There’s a very cute little meme on the Interwebs that is supposed to be a writer’s Mission Statement for the day. It goes like this:
1) Drink coffee.
2) Make stuff up.
Sounds good. Gives writers a chuckle. But it’s only partly true. Yes, we do make some stuff up. But I’m realizing as I work on my current novel project, that a great deal of what I do as a writer is handed to me whole by Life, the Universe, and Everything that serves as the foundation of this edifice that is a novel.
The truth about writing is that plot elements don’t come out of nowhere. Like a house being erected by a construction crew, they begin with a design that ultimately becomes the foundation. That foundation may be something the writer finds in the real world—a history, a scientific process, a relationship between individuals or groups, a dynamic. The writer may make up their own foundation, cobbled together from pieces of their life or the real world, or prior fiction, or dreams, or as part of a collaborative process. I’ve built books on all of those things.
As I craft each scene, I’m aware of the foundation that’s under my creative feet. As I erect the frame of the house—the characters, their relationships, their talents, fears, likes and dislikes, their agendas—I add substance to the house—framing, drywall, doors and windows, whole rooms. I add those elements to my subconscious understanding of the story and where it’s headed and, as I write, that substructure presents me with tools, frameworks, connections. In a sense, those foundational pieces keep me from having to make stuff up.
Let me ‘splain that. In the book I’m working on, the male protagonist is a survivor of childhood abuse. I know that, but the reader doesn’t. Because I know that, I write scenes in which he comes in contact with objects or people or situations that remind him of that abuse differently than I would if that childhood abuse wasn’t part of his foundational backstory. Every time I show him reacting to things and people and situations as a survivor, I add information to the framework of the story that is now available to my acquisitive subconscious when I write further scenes.
Some readers will pick up on that immediately, others will tumble to it later, and when I reveal all toward the end of the book, those readers will get an “aha!” moment. They will get payoff because the elements that I put into the later scenes weren’t made up on the spot; they were present in some form in the substrate of the story. I just had to pick up what was lying there and use it.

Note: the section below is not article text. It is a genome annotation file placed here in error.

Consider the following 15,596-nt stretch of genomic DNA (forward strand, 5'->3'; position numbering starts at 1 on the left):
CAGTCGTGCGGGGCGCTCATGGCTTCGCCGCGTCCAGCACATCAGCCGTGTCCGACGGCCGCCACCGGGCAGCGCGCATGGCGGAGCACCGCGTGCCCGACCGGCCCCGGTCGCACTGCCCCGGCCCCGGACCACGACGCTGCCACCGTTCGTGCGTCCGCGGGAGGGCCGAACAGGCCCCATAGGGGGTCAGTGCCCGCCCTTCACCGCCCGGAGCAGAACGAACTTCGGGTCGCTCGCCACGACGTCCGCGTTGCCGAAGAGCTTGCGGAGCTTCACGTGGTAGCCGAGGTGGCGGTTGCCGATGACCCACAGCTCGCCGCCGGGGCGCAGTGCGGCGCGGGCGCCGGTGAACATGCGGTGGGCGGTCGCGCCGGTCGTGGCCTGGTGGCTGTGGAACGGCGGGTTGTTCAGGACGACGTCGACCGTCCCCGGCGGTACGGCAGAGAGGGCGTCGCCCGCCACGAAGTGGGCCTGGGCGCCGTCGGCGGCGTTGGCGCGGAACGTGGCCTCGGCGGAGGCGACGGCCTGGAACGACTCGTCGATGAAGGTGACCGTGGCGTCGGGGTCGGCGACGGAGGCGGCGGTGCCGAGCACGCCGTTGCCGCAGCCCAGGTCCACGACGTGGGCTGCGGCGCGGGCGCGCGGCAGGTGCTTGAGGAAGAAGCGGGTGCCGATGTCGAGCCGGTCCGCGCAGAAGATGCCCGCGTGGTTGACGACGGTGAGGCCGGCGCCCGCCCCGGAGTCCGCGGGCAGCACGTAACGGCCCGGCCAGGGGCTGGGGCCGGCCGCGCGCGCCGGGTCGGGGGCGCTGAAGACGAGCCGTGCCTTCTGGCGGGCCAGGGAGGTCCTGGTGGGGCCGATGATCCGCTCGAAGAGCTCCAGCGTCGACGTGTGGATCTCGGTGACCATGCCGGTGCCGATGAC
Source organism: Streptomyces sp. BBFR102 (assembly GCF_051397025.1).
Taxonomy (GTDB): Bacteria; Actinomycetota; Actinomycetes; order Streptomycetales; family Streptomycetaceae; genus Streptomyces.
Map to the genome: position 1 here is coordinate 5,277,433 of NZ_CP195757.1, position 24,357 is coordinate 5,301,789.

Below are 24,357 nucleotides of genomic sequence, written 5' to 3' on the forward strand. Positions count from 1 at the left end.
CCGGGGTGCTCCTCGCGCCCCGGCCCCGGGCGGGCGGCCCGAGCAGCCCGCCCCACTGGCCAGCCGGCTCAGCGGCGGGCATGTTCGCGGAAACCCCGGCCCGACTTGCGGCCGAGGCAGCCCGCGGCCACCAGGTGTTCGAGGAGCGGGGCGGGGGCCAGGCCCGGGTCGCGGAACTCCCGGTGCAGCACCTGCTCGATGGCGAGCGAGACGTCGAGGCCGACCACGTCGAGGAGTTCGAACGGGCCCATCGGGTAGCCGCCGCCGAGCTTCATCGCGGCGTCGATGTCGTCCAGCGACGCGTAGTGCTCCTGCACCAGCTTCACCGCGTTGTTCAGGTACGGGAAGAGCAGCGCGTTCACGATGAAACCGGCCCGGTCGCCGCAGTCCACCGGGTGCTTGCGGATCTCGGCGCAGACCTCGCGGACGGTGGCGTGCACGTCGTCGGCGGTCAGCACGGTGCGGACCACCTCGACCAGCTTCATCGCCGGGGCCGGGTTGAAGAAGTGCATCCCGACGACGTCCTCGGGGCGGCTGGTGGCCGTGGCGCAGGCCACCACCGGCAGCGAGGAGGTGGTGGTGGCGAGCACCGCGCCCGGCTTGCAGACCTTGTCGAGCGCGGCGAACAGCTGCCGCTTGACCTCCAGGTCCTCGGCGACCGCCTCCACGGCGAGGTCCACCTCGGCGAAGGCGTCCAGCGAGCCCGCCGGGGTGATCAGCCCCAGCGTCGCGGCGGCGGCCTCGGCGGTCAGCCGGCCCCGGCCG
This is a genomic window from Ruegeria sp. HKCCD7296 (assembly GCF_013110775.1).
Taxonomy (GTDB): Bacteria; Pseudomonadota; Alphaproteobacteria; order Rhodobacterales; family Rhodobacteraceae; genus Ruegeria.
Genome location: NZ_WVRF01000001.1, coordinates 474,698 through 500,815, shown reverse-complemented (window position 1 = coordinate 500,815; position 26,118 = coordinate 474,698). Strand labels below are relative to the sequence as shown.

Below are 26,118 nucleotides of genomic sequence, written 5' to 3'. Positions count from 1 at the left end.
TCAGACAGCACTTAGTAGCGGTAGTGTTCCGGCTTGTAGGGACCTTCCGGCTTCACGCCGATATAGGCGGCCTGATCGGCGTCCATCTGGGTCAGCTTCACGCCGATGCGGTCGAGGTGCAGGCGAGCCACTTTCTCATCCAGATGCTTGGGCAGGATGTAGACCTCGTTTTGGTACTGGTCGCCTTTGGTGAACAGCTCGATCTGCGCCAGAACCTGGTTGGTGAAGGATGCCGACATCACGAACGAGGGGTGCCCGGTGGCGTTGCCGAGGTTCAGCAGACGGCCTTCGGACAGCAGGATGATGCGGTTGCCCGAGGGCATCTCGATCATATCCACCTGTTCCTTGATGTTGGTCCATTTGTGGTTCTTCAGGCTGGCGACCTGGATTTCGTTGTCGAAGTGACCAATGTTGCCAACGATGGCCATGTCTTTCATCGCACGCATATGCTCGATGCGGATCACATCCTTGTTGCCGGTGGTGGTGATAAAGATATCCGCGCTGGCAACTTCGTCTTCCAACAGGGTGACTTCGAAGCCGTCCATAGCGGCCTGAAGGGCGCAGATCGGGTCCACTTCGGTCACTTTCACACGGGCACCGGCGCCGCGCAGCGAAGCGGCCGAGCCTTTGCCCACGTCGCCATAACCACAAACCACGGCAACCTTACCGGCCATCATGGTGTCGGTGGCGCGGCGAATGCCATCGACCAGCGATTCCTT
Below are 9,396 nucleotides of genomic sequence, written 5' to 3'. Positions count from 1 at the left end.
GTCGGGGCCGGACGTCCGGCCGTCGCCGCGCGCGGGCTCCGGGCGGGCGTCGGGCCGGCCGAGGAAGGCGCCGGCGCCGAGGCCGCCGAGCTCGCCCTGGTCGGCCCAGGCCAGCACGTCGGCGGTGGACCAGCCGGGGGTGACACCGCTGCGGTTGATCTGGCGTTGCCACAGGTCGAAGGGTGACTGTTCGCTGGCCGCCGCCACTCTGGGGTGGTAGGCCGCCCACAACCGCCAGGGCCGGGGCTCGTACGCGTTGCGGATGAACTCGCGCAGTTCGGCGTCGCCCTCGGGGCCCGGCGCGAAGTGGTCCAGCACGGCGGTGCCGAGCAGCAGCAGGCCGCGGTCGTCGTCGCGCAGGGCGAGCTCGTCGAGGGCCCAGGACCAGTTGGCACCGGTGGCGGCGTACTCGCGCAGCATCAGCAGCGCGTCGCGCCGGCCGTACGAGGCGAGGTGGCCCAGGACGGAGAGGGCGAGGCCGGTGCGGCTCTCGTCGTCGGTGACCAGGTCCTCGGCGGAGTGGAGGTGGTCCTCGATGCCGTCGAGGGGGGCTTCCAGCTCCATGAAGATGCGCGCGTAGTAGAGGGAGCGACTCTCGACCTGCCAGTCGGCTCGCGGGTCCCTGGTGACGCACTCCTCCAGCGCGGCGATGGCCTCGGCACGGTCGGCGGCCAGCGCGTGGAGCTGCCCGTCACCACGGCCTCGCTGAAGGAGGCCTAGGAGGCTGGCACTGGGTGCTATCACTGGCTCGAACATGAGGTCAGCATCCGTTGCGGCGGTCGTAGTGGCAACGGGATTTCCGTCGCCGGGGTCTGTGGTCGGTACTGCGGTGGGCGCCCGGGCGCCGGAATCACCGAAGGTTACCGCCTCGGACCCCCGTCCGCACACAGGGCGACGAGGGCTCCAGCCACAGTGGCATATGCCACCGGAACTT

A lot of writing is subconscious interplay between what I know of the world and what I know of the characters. As I write each scene, my mind is working in the background at connecting what’s there in my memory with the goal I have for the scene and where I know the book as a whole needs to go. The plot elements I’ve already introduced—whether from reality or imagination—in turn, provide new plot elements. Voila! I don’t have to make something up out of thin air—the characters and story did it for me.
I try very hard to set each story up in such a way that readers will have aha!, I-knew-it!, and whoa-didn’t-see-that-coming! moments throughout. In part, this is a facet of anticipating what questions a reader might ask at a given point in the story (“Why did he react like that to seeing a black BMW?”) and writing key scenes that will answer them in some way.
This awareness of the foundation of your story-house is extremely important in fantasy, where a lot of real world assumptions may be false. You may be building your reader a tower stairway to the stars, but that tower has to have its base rooted in a context the reader can understand. Here, more than in any genre I’ve written, knowing and observing the rules of the universe you’ve established as part of your foundation and framework is critical to immersing your readers in the plot and the characters’ lives.
Fantasy readers are sophisticated readers—within every magical being and process and event, they expect to find internal logic they can follow, and emotional resonance they can relate to. As a writer, my job is to keep their head in the stars and their feet on the ground—even if that ground is ultimately many times removed from reality.